By Sarah Mac Donald - 20 May, 2015
"What will happen will be determined exclusively by the courts and we know from past experience that test cases can produce unexpected results” - Archbishop Martin.
Archbishop Diarmuid Martin of Dublin has warned that no one can predict today how a changed Constitution would be interpreted by the courts if the marriage referendum passes.
Writing in Tuesday’s Irish Times, the Archbishop said legal opinion can reflect on what may or may not be subject to interpretation and that this is fair comment as long as the “may” and “might” and “could” remain.
However, he warned that some politicians have been moving from that careful and subtle legal speculation into “direct fortune-telling” about interpretation and then promising what legislation will be introduced after the referendum.
“Promises may be fulfilled or not fulfilled. What will happen, however, will be determined exclusively by the courts and we know from past experience that test cases can produce unexpected results,” he stated.
Elsewhere in his article for the Irish Times, the Primate of Ireland said the proposed text of the amendment on marriage “purports to provide a gender-neutral definition of marriage”.
He highlighted that this text would, if accepted, stand alongside references in the Constitution which “attribute special relevance to mothers and women”.
“These references would remain with constitutional authority, leaving a Constitution which would be speaking out of two different sides of its mouth. That would hardly be marriage equality,” he criticised.
He said his position on the referendum was that of Pope Francis, who, in the debates around same-sex marriage in Argentina, made it very clear that he was against legalising same-sex marriage, yet he was consistent in telling people not to make judgments on any individual.
“Reasoned argument may not always appeal in a cultural climate where the quick answer is the one which can easily win the day. But reasoned argument is vital in society. Reasoned argument requires that both sides are heard for what they are really saying,” he said and added, “A reasoned No vote is not homophobic.”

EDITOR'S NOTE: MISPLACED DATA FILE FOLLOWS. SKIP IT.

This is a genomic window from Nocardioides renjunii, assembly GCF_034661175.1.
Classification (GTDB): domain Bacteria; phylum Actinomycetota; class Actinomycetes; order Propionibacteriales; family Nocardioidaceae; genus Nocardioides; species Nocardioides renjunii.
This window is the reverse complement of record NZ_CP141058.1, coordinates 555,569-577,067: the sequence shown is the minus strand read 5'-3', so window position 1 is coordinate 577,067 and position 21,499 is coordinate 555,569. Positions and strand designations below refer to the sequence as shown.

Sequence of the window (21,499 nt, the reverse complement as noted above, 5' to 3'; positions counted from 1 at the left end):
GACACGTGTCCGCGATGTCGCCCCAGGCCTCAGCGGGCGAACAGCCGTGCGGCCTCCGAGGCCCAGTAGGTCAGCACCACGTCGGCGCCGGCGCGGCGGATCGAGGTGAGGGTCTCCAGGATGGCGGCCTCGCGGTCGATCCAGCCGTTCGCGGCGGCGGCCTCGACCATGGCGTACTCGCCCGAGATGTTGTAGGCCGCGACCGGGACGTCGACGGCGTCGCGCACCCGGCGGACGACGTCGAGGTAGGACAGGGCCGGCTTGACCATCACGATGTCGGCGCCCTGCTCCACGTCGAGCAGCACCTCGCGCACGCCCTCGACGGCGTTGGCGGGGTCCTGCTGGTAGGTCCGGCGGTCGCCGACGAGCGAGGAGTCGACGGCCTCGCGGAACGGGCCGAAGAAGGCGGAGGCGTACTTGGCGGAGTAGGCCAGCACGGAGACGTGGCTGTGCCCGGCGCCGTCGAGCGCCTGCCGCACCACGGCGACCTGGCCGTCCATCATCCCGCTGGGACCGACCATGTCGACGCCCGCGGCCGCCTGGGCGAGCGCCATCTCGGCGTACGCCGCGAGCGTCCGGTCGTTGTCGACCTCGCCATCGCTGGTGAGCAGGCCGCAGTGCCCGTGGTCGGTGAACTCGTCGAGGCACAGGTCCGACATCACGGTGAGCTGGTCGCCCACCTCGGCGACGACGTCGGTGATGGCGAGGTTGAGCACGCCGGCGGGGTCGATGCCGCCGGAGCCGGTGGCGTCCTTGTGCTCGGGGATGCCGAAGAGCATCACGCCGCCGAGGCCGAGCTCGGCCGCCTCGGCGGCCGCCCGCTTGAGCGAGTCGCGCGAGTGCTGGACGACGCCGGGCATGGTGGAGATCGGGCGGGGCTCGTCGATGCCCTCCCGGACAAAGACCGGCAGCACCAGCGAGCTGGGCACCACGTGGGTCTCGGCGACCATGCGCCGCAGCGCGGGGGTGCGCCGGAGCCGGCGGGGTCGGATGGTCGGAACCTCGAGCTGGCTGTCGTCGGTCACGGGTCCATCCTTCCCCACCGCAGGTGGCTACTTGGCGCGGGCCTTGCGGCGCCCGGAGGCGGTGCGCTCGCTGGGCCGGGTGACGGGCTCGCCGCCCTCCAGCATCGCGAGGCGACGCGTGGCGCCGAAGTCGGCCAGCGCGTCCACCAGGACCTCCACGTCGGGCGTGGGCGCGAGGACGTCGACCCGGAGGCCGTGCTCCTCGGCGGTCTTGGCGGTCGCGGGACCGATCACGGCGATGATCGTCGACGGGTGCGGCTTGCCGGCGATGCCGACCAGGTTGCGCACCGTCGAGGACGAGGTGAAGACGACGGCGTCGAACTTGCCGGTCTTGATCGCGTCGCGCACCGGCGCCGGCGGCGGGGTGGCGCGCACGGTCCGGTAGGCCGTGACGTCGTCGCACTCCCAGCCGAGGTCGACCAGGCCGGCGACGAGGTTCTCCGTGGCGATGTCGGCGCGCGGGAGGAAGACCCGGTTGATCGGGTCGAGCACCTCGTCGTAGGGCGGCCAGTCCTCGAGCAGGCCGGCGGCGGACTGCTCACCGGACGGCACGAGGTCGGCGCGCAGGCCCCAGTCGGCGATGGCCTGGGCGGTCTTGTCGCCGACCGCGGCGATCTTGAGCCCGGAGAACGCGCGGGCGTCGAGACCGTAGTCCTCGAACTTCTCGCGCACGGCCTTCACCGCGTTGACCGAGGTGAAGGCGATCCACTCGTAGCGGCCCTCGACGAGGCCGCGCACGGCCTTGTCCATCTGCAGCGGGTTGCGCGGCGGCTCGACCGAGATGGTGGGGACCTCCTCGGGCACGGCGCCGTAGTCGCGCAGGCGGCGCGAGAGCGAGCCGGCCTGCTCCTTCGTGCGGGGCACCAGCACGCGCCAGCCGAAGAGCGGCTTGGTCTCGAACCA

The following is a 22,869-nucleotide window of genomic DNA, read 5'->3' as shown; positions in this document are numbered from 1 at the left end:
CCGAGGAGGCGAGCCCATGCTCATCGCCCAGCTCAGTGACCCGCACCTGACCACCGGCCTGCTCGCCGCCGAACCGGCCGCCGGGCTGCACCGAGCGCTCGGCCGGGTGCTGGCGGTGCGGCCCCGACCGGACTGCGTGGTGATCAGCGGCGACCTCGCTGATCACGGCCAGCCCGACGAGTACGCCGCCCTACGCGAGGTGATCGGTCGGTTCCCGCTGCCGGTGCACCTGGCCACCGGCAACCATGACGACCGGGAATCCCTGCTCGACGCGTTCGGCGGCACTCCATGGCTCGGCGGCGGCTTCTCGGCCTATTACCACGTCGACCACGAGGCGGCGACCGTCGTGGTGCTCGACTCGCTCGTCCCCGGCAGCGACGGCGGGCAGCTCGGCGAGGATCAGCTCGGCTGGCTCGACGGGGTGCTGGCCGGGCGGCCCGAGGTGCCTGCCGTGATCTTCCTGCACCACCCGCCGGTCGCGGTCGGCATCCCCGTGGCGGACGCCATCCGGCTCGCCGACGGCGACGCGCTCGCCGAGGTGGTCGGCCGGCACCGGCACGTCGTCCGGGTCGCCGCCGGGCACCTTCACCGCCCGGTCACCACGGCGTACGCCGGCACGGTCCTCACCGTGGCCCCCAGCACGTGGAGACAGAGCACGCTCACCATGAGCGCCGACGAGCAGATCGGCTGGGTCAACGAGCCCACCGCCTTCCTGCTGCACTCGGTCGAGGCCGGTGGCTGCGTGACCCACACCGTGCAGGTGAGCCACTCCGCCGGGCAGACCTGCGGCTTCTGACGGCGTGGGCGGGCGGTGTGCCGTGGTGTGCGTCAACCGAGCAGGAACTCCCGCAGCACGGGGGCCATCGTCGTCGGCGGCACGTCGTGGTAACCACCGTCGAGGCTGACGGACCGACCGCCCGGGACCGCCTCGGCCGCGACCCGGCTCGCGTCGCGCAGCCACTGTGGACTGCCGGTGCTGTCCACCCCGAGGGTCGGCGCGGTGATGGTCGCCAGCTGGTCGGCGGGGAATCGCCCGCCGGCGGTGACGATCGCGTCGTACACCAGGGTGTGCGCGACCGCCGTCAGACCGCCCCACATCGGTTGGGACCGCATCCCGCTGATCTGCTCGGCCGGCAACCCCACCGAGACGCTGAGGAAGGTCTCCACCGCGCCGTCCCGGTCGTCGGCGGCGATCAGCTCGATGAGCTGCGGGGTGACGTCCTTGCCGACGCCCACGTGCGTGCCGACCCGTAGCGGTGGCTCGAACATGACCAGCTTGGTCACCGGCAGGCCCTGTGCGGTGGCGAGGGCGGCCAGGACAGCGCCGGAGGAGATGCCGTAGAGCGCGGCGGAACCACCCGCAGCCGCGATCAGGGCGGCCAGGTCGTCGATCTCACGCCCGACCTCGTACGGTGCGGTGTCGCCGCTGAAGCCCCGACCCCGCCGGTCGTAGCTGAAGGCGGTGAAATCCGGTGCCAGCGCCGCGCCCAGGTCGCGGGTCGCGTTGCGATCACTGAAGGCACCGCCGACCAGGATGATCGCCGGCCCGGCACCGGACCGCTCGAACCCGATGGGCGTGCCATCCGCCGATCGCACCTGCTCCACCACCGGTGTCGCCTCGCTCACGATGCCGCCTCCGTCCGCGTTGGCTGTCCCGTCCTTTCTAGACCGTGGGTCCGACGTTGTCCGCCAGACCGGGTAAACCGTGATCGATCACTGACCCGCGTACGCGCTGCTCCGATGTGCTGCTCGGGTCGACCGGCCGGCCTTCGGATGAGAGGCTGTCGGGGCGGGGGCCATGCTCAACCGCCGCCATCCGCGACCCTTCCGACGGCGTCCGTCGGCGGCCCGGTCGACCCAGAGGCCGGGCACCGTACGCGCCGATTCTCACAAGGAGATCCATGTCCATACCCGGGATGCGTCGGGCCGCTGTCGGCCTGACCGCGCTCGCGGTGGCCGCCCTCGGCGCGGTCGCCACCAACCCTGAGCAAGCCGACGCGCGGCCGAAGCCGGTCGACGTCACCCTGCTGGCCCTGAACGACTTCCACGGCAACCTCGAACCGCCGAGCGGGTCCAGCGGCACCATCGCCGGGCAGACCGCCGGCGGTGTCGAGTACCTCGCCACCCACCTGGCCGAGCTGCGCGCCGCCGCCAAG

He continued, “A reasoned No vote does not deny that gay and lesbian people can be good parents, just as heterosexual people can be bad parents.”
He said single parents deserve recognition and support as they are in fact among the most neglected and isolated men and women in our society.
“They have often been left to struggle on their own by successive governments – and by the Church – which failed to recognise the contribution that they bring to society,” he chided.
Acknowledging that there are many types of family in our society: “some good, some worrying”, he said all of this does not mean that we cannot and should not rationally discuss fundamental arguments on the nature of marriage and the family.
Discussing marriage he said it is about love, commitment and family.
“You cannot talk of family without talking about children,” he stated and added that marriage cannot be detached from the family and the family is much broader than just what people would like their marriage relationship to be.
Though this does not mean that childless marriages are not marriages.
“Marriage, family, children and society fundamentally form one reality and cannot be torn apart. There are few places where this reality is as self-evident as in Article 41 of our Constitution on ‘The Family’.” He urged people to take time to read it in its entirety.
In a society where individual personal fulfilment can become so dominant, every other argument can be laid to the side and we can come to the conclusion that there are so many concrete manifestations of family that it is no longer even possible to speak of family he warned.
Elsewhere in his article for the Irish Times, Archbishop Martin underlined that marriage is not simply about a wedding ceremony or about two people being in love with each other.
“For me the fundamental question in the debate on the marriage referendum is: why do humans exist as male and female? It is not an accident or a social construct. There is a unique complementarity between men and women, male and female, rooted in the very nature of our humanity.”
“I believe that this complementarity belongs to the fundamental definition of marriage. The vast majority of states in Europe and worldwide interpret marriage in that sense.”